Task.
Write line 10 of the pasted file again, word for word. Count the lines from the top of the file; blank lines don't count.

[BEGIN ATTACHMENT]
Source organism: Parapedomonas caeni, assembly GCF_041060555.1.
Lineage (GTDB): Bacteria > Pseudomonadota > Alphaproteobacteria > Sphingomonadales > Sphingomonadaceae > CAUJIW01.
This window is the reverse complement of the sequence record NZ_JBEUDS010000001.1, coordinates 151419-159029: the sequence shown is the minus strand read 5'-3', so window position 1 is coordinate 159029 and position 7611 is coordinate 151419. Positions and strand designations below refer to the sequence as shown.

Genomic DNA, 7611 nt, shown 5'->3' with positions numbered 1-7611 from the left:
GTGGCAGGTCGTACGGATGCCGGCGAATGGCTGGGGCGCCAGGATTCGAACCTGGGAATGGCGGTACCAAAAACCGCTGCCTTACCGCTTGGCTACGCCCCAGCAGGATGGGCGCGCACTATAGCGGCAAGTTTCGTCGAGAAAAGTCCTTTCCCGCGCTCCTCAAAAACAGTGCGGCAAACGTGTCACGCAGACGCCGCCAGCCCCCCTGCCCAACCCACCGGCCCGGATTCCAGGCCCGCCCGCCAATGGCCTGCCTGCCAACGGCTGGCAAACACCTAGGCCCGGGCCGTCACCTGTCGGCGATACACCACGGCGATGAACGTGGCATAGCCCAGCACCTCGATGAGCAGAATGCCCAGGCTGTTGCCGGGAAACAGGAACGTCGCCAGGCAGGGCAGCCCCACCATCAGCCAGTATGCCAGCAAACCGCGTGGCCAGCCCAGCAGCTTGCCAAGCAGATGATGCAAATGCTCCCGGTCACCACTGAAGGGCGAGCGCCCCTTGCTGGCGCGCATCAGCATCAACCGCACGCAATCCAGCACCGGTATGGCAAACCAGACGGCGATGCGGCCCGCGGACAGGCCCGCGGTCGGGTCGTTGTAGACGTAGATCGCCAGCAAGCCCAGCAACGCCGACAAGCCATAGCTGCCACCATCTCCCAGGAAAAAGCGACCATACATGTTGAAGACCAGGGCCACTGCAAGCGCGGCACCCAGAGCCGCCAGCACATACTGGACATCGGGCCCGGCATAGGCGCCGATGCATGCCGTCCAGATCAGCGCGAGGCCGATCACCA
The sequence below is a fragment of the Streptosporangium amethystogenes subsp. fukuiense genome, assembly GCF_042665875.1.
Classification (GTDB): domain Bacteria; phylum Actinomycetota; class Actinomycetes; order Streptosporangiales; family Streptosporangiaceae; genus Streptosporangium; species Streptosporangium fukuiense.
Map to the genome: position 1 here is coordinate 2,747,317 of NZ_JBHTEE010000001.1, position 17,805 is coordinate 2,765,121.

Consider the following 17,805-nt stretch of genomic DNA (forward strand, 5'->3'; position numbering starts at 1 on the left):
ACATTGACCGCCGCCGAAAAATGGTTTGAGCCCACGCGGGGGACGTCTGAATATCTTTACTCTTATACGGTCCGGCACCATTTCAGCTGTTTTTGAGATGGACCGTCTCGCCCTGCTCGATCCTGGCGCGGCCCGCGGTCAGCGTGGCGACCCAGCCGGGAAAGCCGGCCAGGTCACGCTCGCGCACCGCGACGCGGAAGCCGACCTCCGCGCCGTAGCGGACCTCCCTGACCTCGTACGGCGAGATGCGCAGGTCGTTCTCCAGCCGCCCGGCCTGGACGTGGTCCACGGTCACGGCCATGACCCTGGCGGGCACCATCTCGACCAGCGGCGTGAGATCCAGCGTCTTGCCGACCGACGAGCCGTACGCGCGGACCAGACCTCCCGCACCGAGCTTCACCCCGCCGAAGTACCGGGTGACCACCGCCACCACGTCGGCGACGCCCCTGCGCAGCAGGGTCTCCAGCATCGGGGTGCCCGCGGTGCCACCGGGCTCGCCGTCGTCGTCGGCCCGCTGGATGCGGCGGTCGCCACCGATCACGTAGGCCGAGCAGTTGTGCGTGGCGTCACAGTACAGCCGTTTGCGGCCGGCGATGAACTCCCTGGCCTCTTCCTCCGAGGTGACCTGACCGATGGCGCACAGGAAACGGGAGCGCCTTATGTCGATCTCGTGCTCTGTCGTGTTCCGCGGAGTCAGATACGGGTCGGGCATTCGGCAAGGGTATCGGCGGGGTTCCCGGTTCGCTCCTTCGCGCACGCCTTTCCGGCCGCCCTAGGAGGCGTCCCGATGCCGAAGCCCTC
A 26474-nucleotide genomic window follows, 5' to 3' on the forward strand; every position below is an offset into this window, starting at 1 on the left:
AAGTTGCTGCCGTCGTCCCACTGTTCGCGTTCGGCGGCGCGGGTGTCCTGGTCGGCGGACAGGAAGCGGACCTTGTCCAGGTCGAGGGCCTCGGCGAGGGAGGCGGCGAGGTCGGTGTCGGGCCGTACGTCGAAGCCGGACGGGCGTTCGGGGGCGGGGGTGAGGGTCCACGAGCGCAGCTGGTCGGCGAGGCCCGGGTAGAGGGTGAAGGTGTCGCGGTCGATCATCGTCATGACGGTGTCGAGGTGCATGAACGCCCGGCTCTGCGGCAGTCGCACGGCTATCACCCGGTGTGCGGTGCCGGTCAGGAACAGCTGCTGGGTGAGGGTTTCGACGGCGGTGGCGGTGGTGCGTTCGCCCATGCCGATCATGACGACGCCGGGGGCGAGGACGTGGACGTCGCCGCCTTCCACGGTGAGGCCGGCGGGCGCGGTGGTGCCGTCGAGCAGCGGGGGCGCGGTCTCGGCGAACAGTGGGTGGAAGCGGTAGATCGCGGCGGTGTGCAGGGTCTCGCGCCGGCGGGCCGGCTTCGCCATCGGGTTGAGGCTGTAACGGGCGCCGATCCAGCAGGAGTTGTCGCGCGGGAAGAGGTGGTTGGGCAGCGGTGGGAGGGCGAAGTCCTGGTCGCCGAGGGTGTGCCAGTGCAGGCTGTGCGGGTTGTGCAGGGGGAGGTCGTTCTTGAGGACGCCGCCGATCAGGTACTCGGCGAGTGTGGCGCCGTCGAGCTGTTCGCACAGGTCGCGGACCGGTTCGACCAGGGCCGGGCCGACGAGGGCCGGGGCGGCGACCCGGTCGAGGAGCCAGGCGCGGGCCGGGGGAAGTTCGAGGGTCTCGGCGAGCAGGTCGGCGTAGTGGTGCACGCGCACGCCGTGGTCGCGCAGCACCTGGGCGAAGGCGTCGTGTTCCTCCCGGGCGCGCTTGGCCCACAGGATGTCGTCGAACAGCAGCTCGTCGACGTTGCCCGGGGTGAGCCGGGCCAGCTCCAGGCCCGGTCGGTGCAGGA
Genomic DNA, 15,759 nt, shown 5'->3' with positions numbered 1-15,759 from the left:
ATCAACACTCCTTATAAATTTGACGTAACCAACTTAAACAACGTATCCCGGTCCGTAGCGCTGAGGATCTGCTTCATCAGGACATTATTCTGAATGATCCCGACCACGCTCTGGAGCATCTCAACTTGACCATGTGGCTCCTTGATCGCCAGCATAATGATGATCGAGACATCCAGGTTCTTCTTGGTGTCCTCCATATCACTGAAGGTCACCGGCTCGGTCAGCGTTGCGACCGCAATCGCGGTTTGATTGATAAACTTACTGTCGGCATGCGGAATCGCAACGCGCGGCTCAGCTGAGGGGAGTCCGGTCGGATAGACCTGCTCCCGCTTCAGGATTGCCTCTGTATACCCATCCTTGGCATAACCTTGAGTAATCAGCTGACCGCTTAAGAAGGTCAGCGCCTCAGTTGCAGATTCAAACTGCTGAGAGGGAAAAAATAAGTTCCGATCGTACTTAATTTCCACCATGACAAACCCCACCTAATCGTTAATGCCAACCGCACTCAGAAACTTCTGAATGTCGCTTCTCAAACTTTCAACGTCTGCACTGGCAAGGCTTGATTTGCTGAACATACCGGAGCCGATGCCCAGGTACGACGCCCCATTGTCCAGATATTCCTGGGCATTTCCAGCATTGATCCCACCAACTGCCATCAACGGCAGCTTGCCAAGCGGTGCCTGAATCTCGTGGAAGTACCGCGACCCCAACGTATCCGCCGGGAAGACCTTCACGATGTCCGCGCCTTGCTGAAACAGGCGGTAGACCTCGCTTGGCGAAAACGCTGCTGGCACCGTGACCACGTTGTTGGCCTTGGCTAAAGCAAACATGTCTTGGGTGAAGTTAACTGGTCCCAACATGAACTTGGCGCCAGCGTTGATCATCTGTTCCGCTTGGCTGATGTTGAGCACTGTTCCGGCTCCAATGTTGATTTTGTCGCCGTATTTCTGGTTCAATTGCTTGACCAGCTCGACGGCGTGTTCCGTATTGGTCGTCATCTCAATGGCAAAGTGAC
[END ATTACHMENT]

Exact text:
ACATTGACCGCCGCCGAAAAATGGTTTGAGCCCACGCGGGGGACGTCTGAATATCTTTACTCTTATACGGTCCGGCACCATTTCAGCTGTTTTTGAGATGGACCGTCTCGCCCTGCTCGATCCTGGCGCGGCCCGCGGTCAGCGTGGCGACCCAGCCGGGAAAGCCGGCCAGGTCACGCTCGCGCACCGCGACGCGGAAGCCGACCTCCGCGCCGTAGCGGACCTCCCTGACCTCGTACGGCGAGATGCGCAGGTCGTTCTCCAGCCGCCCGGCCTGGACGTGGTCCACGGTCACGGCCATGACCCTGGCGGGCACCATCTCGACCAGCGGCGTGAGATCCAGCGTCTTGCCGACCGACGAGCCGTACGCGCGGACCAGACCTCCCGCACCGAGCTTCACCCCGCCGAAGTACCGGGTGACCACCGCCACCACGTCGGCGACGCCCCTGCGCAGCAGGGTCTCCAGCATCGGGGTGCCCGCGGTGCCACCGGGCTCGCCGTCGTCGTCGGCCCGCTGGATGCGGCGGTCGCCACCGATCACGTAGGCCGAGCAGTTGTGCGTGGCGTCACAGTACAGCCGTTTGCGGCCGGCGATGAACTCCCTGGCCTCTTCCTCCGAGGTGACCTGACCGATGGCGCACAGGAAACGGGAGCGCCTTATGTCGATCTCGTGCTCTGTCGTGTTCCGCGGAGTCAGATACGGGTCGGGCATTCGGCAAGGGTATCGGCGGGGTTCCCGGTTCGCTCCTTCGCGCACGCCTTTCCGGCCGCCCTAGGAGGCGTCCCGATGCCGAAGCCCTC